It’s a buyer’s market, and for many LGBT homebuyers, a downtown Ottawa condo is the place to be.
Having someone else do the snow clearing and yard work while living close to cafés, bars, restaurants and shops resonates with many busy professionals. Xtra talked to gay realtors Paul McAllister, from Century 21, and Royal Lepage’s John King about the capital’s hot condo market.
“I’ve been licensed for 20 years, so I’ve seen different stages of central Ottawa real estate in the condo market over the years, but what we’re finding right now is that there’s overabundance and oversupply of condos in the market,” says King, who was just ranked 79th out of Canada’s 15,000 Royal Lepage agents. “It’s a very good time to buy because there’s a lot to choose from.”
That’s great news for buyers, but sellers should be patient. Condos are still in demand, but with so many on the market, they’re not selling as quickly as they used to.
“If you were selling a condo in the first quarter of 2013, on average it would take 49 days,” says King, referring to statistics from the real estate board. “For the first quarter of January 2014, a year later, the days on the market have jumped to 77.”
Ottawa’s economy has long depended on the public sector’s steadying influence, but government job cuts have affected not only the local economy, but the housing market, McAllister says.
“Condo developers are quickly filling the [downtown] core with towers, but from what I see, selling them isn’t an easy feat,” he says. “With the recent and future federal government job cuts and budget freezes, it seems to have slowed the overall housing market in Ottawa. Ottawa is heavily impacted and at the mercy of the government on their actions, in my view.”
The combination of government cuts and an oversupply of condos has left some sellers with disappointing returns.
“I think in a lot of cases, we’re looking at around 2008, 2009 prices,” King says. “Anybody who’s bought at that time or after is probably looking at a loss.”
Flip, don’t flop
There’s money to be made in reselling downtown Ottawa condos, but not if you’re in a rush, McAllister says. If you can hold on to the property for five years, that’s reasonable, but trying to execute a two-year flip will flop.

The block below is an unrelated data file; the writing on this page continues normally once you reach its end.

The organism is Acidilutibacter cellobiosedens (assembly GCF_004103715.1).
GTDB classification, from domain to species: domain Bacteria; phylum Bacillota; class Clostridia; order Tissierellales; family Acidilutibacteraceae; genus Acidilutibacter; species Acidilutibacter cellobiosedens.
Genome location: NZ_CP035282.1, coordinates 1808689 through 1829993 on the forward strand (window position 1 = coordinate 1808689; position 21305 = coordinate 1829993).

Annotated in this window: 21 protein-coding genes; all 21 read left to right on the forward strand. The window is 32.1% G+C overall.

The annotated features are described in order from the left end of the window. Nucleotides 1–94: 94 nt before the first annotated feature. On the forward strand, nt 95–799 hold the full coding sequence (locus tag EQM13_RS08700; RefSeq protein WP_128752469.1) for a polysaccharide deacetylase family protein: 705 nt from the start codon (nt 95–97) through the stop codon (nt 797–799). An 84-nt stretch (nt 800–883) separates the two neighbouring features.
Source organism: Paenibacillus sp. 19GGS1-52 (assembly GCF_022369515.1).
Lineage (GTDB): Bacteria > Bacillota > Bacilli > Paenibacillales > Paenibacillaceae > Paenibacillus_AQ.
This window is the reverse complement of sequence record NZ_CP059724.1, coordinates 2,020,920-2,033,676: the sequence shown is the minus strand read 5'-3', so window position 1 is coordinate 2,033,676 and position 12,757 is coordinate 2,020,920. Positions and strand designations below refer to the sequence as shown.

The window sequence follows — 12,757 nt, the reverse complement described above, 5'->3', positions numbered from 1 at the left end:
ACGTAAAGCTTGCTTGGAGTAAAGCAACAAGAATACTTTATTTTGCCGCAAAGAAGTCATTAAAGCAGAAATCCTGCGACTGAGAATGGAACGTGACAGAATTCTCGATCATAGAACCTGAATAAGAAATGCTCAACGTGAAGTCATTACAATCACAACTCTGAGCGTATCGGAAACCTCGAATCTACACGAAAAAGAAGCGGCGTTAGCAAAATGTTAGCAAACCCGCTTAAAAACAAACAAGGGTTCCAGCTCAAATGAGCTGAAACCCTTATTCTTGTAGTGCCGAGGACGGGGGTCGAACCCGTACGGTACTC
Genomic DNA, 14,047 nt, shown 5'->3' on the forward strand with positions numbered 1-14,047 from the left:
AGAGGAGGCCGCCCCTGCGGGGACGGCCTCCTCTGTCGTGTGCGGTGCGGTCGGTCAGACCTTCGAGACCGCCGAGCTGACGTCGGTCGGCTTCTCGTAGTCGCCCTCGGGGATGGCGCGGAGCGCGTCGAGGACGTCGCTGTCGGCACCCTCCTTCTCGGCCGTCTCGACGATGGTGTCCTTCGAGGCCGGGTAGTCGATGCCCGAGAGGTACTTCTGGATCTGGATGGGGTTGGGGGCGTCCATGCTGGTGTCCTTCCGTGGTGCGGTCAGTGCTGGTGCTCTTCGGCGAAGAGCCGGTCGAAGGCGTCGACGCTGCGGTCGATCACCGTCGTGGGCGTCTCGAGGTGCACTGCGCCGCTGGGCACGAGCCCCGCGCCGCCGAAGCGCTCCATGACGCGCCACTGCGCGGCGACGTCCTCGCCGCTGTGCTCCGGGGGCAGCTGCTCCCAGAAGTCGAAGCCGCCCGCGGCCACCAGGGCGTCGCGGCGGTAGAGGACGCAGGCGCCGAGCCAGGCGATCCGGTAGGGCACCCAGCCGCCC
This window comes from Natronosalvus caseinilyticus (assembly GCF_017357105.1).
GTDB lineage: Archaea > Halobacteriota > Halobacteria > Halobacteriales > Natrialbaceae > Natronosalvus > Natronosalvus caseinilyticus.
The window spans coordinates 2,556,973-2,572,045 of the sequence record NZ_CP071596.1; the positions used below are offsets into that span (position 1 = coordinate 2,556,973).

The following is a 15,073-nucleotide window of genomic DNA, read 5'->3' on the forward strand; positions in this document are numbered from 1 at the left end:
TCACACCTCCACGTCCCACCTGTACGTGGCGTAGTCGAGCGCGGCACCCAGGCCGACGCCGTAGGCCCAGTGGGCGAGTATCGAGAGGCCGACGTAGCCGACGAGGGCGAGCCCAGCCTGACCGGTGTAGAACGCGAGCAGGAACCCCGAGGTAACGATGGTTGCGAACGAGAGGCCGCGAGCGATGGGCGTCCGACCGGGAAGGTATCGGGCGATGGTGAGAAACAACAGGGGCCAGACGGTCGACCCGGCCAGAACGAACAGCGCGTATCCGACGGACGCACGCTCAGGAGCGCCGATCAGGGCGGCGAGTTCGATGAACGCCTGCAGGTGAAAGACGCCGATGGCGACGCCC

“The way the condo market is going right now, I don’t recommend clients looking at something as an investment if they’re looking at selling within two or three years,” McAllister says. “I just don’t think the market’s going to turn around enough that you’ll make a worthwhile profit, because by the time you pay all the legal fees, the real estate fees, the taxes, the land transfer tax, et cetera, you’re probably not going to really make any money.”
Ottawa has a gay village, but even the most gullible knows not every gay Ottawan lives there. Still, McAllister and King agree that many queer people live in the downtown core because they appreciate all the amenities.
“There’s no buildings that would be known as sort of ‘gay’ buildings, but I would say that it would tend to go more to the geographic area — Centretown, Lowertown, perhaps Sandy Hill,” King says. “Central Ottawa, of course: the core is where we’re going to find most of us.”
Style over size
“I have to say, in my 20 years, that gay people tend to have a really good intuition on knowing where to buy in real estate,” King says. “I think us gays just tend to have that style gene, as I call it.”
There’s no denying condos have gotten smaller over the past 20 years, but the open-concept design makes condos feel bigger, and many queer couples choose style over size, he says. A downtown condo won’t be as big as a house in the ’burbs, but McAllister agrees that’s just fine with many queer singles and couples.
“I find that LGBT buyers would be okay with a little smaller place as long as the night life and restaurants, et cetera, are nearby,” he says. “LGBT owners can stay in that condo for longer even if they couple up, whereas a straight couple may need to move to a large place if they decide to have a child and eventually will need more space.”
Some queer couples are settling down and having kids, but same-sex couples are unlikely to experience an unplanned pregnancy, so having kids is often a planned, longer-term process, McAllister says.
Planning is your friend when it comes to real estate. If you buy a condo and later want to upgrade to a larger condo or a house, you want to be able to wait until it’s financially advantageous to do so, he points out.
Adding & subtracting amenities
Everyone agrees that proximity to restaurants, bars, clubs and shops — not to mention gyms, grocery stores and banks — is a good thing. But when it comes to in-building amenities like a pool, fitness centre, concierge service and 24-hour security, realtors say it’s a question of preference.
“Someone that’s very physically active and is big on the gym thing, they tend to already have a gym membership, and a lot of the gyms within the condo corporations are not always that elaborate, with a minimum number of machines,” McAllister says.
If you’re watching your budget, paying for extras you rarely use isn’t logical, he says, adding that you can always cancel your gym membership, but you pay for your condo building’s amenities whether you use them or not.
For other busy professionals, in-house amenities make life easier. “I would have no problem paying a higher condo fee to have all in-house amenities — a gym, a pool and a full concierge service,” King says. “I’ll pay the price because that’s what I need for my busy lifestyle.”